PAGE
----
Last week we celebrated my son’s third birthday. Since this was his first birthday with a full-time stay at home mom, I felt it was my maternal duty (ha!) to get my act together and be organized and prepared and present an appropriately themed party for him. But let’s face it, he was going to have a good time with or without a theme and supporting decorations. We have enough family gatherings and he has a unique placement in the family order (i.e., a gap of 18 years between him and his nearest cousin) that he has come to easily enjoy the excitement and attention-getting aspect of such events, and has been quick to realize he can usually get away with a few things during the hubbub of celebration (like an extra juice box or helping of chips). I suppose the party planning was more about challenging myself to see if I could actually do this kind of thing. I’m not giving Martha Stewart a run for her money any time soon, but I think it came together pretty well and it was fun to plan. I thought I’d share a bit in case anyone else is considering a truck-themed party for their little one.
Selecting a party theme for my son’s third birthday could not have been easier. He thinks trucks are the best. This obsession started in the fall and has been holding steady with no end in sight. There is good and bad to this. I’ll admit I think it’s kind of cool that “flatbed” and “excavator” are mainstays of his vocabulary and that he can explain to me the purpose of outriggers on a crane truck. But, it also means that he wants to spend ninety percent of his time at the playground in the sandbox with the trucks. YUCK! Go ahead and put me on the bad mommy list, but I don’t like sandboxes. Eeeew, they just seem so dirty. Ask a cat to explain the difference between a sandbox and a litter box, and it’s going to be a very short conversation. When the nearby park with the sandbox was closed for over a month this summer due to major renovations, I didn’t shed a tear. And now that it’s open again and has a gorgeous new jungle gym with the latest and greatest amusements, he’d still rather occupy the sandbox. Ugh.
So the truck theme was a given. Theme in hand, I was determined to conquer the greatest uncertainty of all — the guest of honor. Despite all my
bribes best efforts, I can barely get him to nap anymore. Obvious indications to the contrary, he insists he doesn’t need to nap and refuses even my compromise offer of “quiet time” each day. I knew a well-rested child would offer a better chance at party success, but unfortunately the week leading up to the party yielded but one nap. As anyone who spends time with young children knows, tired children are the most unpredictable creatures ever to walk this earth. Okay, slight exaggeration, but allow me. Tired children are capable of mood changes so swift and inexplicable they put PMS to shame. For example, a tired child’s reaction to his birthday cake might vacillate between trepidation and glee within a twenty second time span. Case in point:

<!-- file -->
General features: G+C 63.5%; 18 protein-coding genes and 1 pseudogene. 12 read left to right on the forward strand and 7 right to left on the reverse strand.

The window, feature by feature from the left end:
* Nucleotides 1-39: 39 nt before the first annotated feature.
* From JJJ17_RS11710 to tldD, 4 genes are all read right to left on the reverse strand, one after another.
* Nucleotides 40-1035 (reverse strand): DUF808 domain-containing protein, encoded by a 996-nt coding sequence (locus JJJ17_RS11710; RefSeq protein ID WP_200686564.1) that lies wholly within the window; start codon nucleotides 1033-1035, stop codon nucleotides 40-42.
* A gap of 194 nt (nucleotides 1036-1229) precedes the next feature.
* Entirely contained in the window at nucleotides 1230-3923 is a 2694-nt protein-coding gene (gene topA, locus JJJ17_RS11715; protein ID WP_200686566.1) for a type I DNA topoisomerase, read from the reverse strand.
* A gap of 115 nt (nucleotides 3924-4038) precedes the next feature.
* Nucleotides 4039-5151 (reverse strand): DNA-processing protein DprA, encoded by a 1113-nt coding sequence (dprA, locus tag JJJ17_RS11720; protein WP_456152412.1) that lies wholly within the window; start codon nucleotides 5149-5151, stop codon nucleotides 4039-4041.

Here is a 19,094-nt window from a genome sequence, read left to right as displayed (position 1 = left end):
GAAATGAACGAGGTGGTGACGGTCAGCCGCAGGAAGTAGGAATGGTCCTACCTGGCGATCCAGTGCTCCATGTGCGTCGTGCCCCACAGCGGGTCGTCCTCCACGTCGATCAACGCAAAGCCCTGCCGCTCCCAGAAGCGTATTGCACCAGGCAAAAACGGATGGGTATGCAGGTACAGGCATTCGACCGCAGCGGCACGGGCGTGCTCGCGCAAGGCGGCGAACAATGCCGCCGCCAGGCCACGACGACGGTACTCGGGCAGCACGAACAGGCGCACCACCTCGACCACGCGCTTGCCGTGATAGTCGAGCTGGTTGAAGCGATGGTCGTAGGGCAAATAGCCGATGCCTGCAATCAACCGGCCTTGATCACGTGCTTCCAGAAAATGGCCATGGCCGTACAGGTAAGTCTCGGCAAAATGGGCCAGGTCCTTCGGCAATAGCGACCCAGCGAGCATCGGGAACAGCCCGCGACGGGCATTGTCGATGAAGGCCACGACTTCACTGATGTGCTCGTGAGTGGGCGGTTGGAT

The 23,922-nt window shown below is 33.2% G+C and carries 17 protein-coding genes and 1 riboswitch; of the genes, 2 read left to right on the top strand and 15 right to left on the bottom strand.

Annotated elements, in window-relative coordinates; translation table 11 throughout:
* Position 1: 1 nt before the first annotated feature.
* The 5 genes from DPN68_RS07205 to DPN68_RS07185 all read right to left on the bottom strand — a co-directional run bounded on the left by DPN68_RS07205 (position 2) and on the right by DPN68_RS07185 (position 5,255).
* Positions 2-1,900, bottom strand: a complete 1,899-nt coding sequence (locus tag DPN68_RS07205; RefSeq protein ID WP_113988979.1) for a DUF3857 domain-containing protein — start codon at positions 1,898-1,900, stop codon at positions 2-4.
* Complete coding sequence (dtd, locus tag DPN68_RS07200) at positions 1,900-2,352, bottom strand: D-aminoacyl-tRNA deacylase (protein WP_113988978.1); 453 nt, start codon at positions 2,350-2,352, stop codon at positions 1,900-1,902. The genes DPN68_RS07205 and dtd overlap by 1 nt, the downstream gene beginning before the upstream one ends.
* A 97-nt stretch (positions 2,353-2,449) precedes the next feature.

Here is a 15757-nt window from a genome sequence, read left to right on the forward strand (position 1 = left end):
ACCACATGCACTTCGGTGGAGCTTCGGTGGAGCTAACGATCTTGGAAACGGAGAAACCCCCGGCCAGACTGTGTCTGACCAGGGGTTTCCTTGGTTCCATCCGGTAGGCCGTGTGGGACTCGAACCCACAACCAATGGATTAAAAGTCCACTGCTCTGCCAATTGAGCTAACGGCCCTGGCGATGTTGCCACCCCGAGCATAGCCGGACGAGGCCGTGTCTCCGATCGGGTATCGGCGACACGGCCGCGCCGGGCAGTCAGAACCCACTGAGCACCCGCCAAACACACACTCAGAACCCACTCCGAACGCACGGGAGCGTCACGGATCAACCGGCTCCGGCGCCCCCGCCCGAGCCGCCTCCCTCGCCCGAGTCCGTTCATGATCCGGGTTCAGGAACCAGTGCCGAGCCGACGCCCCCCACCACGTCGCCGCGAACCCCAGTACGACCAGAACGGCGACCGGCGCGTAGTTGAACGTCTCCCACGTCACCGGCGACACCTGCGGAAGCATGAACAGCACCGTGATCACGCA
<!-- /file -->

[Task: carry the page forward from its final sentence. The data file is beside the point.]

I carried the truck theme from invitation to wardrobe to table. I made his shorts by following Dana’s tutorial for Kid Pants with a Flat Front and shortening the length, and used Rae’s pocket tutorial to add back pockets. I chose a Moda truck fabric (Ten Little Things Trucks, Navy) and paired them with a freezer paper stenciled shirt intended to look like a road work sign emblazoned with the number “3.” (Please forgive the wrinkled shirt below. He’s not the most willing model, so I need to strike when he’s willing, wrinkles or not! I bartered an episode of Caillou for these shots.)
I had fun playing with desserts and the truck theme. We had a pumpkin spice cake, by request from the birthday boy, which I decorated as a road sign to match his shirt. We also served “broken pavement” (saltine toffee, addictive and definitely not health food!) out of the back of one of his dump trucks, and “spare tire” mini glazed donuts. I considered using plastic toy shovels for serving the food, but ran out of time to shop for some. Probably overkill, and I think they may have been too cumbersome anyway.
The party favors were mini tape measures bagged in clear favor bags tied with black, white and gold ribbons. Seemed to fit the truck/construction theme well enough. I piled them in the back of another toy dump truck. However, I didn’t place the party favor truck in an obvious location and forgot to remind people to take one — silly mistake. We’ve since been handing them out as we catch up with folks post-party.
I never know how best to put out the utensils for a party when serving buffet style. I hate rolling them in napkins and tying with ribbons; it seems so inconvenient to make your guest struggle with a ribbon in order to get to their food. I found these really neat chalkboard buckets in the dollar bins at Target. I envision a lot of great uses for them, and couldn’t resist breaking them in at this party — they use buckets at construction sites, right? I used a yard of Michael Miller fabric (Tot Town Dig It, White) to form a makeshift runner for the sideboard. I didn’t actually bother to sew a runner since I was really just using the fabric to highlight the truck theme and protect the wood; simply folded it to hide the raw edges. My son loved this fabric when he saw it in my stash and was trying to put in on as I gently explained I hadn’t actually made anything with it yet and so there was nothing for him to wear!
I think overall it was a fun time. At the very least, my son was amused that mommy was placing his trucks all over the house — even in places that he’d never be allowed to put them — like, on dining tables! And despite his napless weariness, he put on a good show as birthday boy. He slept well that night.
My daughter’s birthday is in November. I am looking forward to a girlie theme next time around. I should probably start planning…. What birthday themes have you tried or enjoyed? Any tips for convincing a child to take his nap?